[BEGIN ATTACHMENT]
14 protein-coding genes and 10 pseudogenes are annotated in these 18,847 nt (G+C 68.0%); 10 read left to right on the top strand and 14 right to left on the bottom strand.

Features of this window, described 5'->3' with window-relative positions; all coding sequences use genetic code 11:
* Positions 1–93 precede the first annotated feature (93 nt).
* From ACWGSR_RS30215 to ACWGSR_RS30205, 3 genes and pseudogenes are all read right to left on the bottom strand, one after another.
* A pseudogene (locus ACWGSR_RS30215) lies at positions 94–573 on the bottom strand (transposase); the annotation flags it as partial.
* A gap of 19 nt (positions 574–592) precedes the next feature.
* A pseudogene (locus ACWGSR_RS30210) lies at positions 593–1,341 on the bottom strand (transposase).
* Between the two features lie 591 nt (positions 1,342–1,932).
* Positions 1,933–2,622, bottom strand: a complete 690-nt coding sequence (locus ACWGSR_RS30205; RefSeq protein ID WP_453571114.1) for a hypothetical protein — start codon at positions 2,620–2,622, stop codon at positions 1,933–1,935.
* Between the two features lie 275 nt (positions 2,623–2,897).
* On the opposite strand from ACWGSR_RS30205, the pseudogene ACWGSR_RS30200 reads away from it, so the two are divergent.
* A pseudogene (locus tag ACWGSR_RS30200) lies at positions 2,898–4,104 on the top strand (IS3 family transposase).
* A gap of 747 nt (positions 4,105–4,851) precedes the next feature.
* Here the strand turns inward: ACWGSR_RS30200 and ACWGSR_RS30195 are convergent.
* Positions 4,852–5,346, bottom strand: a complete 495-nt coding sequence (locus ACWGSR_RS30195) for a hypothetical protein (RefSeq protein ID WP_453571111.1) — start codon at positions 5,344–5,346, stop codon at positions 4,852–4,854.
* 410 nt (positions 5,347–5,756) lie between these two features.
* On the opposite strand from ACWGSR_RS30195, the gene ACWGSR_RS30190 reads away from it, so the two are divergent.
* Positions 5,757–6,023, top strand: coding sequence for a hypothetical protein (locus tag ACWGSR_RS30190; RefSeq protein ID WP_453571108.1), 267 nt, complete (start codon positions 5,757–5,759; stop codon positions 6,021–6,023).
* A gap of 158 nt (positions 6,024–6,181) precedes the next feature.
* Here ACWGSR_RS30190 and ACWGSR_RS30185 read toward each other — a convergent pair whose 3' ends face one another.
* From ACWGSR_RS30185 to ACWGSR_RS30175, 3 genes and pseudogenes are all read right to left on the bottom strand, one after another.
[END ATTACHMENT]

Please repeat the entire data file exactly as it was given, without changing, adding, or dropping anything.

14 protein-coding genes and 10 pseudogenes are annotated in these 18,847 nt (G+C 68.0%); 10 read left to right on the top strand and 14 right to left on the bottom strand.

Features of this window, described 5'->3' with window-relative positions; all coding sequences use genetic code 11:
* Positions 1–93 precede the first annotated feature (93 nt).
* From ACWGSR_RS30215 to ACWGSR_RS30205, 3 genes and pseudogenes are all read right to left on the bottom strand, one after another.
* A pseudogene (locus ACWGSR_RS30215) lies at positions 94–573 on the bottom strand (transposase); the annotation flags it as partial.
* A gap of 19 nt (positions 574–592) precedes the next feature.
* A pseudogene (locus ACWGSR_RS30210) lies at positions 593–1,341 on the bottom strand (transposase).
* Between the two features lie 591 nt (positions 1,342–1,932).
* Positions 1,933–2,622, bottom strand: a complete 690-nt coding sequence (locus ACWGSR_RS30205; RefSeq protein ID WP_453571114.1) for a hypothetical protein — start codon at positions 2,620–2,622, stop codon at positions 1,933–1,935.
* Between the two features lie 275 nt (positions 2,623–2,897).
* On the opposite strand from ACWGSR_RS30205, the pseudogene ACWGSR_RS30200 reads away from it, so the two are divergent.
* A pseudogene (locus tag ACWGSR_RS30200) lies at positions 2,898–4,104 on the top strand (IS3 family transposase).
* A gap of 747 nt (positions 4,105–4,851) precedes the next feature.
* Here the strand turns inward: ACWGSR_RS30200 and ACWGSR_RS30195 are convergent.
* Positions 4,852–5,346, bottom strand: a complete 495-nt coding sequence (locus ACWGSR_RS30195) for a hypothetical protein (RefSeq protein ID WP_453571111.1) — start codon at positions 5,344–5,346, stop codon at positions 4,852–4,854.
* 410 nt (positions 5,347–5,756) lie between these two features.
* On the opposite strand from ACWGSR_RS30195, the gene ACWGSR_RS30190 reads away from it, so the two are divergent.
* Positions 5,757–6,023, top strand: coding sequence for a hypothetical protein (locus tag ACWGSR_RS30190; RefSeq protein ID WP_453571108.1), 267 nt, complete (start codon positions 5,757–5,759; stop codon positions 6,021–6,023).
* A gap of 158 nt (positions 6,024–6,181) precedes the next feature.
* Here ACWGSR_RS30190 and ACWGSR_RS30185 read toward each other — a convergent pair whose 3' ends face one another.
* From ACWGSR_RS30185 to ACWGSR_RS30175, 3 genes and pseudogenes are all read right to left on the bottom strand, one after another.